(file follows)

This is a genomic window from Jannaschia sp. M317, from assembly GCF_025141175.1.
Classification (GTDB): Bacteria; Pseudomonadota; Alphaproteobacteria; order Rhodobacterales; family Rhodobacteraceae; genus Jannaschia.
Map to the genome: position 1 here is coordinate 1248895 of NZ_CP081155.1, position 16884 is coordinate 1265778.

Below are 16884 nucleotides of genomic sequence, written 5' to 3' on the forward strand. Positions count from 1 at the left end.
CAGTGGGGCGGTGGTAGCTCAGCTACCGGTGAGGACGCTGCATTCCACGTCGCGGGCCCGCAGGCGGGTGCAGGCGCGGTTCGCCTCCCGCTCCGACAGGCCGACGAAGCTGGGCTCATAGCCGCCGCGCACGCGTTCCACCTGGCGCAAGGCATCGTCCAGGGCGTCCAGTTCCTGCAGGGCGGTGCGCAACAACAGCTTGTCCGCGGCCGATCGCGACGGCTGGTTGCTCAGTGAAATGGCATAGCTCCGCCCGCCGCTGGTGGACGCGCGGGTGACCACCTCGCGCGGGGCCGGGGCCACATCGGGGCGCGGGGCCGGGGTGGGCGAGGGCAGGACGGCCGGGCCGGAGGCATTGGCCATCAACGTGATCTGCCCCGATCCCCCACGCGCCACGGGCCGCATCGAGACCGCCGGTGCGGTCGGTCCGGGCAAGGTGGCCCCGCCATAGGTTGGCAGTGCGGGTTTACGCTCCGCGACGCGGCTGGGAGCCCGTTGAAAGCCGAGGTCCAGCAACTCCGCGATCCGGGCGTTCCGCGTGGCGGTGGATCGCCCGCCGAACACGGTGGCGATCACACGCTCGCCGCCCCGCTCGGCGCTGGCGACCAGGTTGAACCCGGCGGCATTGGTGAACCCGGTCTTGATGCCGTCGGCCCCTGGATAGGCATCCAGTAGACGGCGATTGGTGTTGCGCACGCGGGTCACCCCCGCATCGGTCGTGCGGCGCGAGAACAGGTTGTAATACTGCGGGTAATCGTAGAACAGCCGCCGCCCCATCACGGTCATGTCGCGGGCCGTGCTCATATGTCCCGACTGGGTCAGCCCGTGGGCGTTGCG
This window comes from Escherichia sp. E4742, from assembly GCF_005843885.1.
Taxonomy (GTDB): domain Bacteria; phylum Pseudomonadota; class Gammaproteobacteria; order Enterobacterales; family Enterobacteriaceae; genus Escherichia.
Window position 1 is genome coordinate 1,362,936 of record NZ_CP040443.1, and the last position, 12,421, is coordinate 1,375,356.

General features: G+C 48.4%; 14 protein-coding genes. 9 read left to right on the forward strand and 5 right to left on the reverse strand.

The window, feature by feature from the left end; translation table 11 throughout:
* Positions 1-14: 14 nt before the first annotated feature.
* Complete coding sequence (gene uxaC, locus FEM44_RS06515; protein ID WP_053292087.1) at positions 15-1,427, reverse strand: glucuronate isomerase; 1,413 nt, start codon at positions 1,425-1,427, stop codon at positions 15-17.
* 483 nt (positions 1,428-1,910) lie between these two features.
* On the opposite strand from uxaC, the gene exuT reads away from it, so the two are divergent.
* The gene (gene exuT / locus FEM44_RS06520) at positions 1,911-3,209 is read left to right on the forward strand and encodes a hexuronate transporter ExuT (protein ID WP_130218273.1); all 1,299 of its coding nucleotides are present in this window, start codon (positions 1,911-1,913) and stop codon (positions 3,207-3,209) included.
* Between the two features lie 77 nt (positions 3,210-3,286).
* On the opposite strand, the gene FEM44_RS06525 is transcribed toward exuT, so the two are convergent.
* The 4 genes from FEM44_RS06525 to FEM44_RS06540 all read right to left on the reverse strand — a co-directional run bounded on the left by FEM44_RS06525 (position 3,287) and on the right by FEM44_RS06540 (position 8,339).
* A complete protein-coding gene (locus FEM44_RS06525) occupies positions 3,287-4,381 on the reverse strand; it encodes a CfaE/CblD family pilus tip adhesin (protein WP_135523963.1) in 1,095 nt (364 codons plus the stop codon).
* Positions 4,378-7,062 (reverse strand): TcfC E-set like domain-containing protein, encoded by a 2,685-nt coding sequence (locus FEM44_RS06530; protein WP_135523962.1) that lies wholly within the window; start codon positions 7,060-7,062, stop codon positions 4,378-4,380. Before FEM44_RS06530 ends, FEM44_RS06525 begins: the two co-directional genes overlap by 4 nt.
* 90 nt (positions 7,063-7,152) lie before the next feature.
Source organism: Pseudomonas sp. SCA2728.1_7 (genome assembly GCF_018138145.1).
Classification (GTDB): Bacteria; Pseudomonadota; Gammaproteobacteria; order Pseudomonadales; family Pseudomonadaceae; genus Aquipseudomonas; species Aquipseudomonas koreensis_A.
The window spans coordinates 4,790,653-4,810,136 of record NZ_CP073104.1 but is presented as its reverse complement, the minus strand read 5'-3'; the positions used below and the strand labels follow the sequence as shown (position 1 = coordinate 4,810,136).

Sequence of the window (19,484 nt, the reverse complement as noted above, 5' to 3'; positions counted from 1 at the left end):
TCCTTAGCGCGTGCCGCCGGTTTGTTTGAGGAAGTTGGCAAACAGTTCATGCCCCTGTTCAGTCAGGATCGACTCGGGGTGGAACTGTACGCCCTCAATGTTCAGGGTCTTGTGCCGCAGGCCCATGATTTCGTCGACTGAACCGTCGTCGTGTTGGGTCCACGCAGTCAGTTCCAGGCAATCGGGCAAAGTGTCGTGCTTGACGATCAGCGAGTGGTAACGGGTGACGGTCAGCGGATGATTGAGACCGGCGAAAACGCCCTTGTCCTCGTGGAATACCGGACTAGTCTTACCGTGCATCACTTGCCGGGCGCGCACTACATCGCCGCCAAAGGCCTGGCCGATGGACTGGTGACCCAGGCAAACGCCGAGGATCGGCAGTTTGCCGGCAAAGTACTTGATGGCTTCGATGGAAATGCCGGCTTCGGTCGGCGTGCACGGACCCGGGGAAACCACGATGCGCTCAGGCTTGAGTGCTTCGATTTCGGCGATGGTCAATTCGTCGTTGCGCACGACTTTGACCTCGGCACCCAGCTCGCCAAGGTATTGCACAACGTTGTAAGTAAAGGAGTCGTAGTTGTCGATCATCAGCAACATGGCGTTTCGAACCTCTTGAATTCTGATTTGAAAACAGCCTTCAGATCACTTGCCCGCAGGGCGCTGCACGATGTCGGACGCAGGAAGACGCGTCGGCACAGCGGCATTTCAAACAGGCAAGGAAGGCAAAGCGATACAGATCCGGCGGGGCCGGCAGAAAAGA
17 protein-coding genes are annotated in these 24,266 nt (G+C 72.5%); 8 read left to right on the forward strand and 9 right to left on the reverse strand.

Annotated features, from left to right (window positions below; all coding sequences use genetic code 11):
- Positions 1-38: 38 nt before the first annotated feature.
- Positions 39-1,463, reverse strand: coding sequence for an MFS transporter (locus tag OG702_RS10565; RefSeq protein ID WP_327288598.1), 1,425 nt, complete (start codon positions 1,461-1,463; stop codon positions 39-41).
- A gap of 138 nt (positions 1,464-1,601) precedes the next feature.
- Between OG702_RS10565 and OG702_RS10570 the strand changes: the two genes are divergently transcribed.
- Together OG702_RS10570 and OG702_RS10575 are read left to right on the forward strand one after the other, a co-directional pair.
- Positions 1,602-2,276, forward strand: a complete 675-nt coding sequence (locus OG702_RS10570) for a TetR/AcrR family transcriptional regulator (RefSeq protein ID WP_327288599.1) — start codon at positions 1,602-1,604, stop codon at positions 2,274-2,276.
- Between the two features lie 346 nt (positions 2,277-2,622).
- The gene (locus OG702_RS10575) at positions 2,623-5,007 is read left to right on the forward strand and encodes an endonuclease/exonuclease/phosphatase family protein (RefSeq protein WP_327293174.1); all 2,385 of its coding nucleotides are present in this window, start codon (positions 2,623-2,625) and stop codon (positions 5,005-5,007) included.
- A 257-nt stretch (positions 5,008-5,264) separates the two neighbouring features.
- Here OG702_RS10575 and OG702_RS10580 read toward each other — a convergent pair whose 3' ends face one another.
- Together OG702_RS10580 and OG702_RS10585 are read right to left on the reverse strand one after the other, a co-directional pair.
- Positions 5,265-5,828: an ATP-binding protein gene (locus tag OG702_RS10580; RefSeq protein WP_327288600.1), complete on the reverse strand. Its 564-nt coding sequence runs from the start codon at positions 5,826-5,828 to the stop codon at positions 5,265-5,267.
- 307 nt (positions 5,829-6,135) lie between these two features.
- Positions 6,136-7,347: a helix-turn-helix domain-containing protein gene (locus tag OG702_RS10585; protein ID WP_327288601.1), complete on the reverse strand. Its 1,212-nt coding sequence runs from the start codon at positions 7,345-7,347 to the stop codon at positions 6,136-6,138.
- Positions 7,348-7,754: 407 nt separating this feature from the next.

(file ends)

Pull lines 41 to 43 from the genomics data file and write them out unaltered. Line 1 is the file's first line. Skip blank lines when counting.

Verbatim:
- 307 nt (positions 5,829-6,135) lie between these two features.
- Positions 6,136-7,347: a helix-turn-helix domain-containing protein gene (locus tag OG702_RS10585; protein ID WP_327288601.1), complete on the reverse strand. Its 1,212-nt coding sequence runs from the start codon at positions 7,345-7,347 to the stop codon at positions 6,136-6,138.
- Positions 7,348-7,754: 407 nt separating this feature from the next.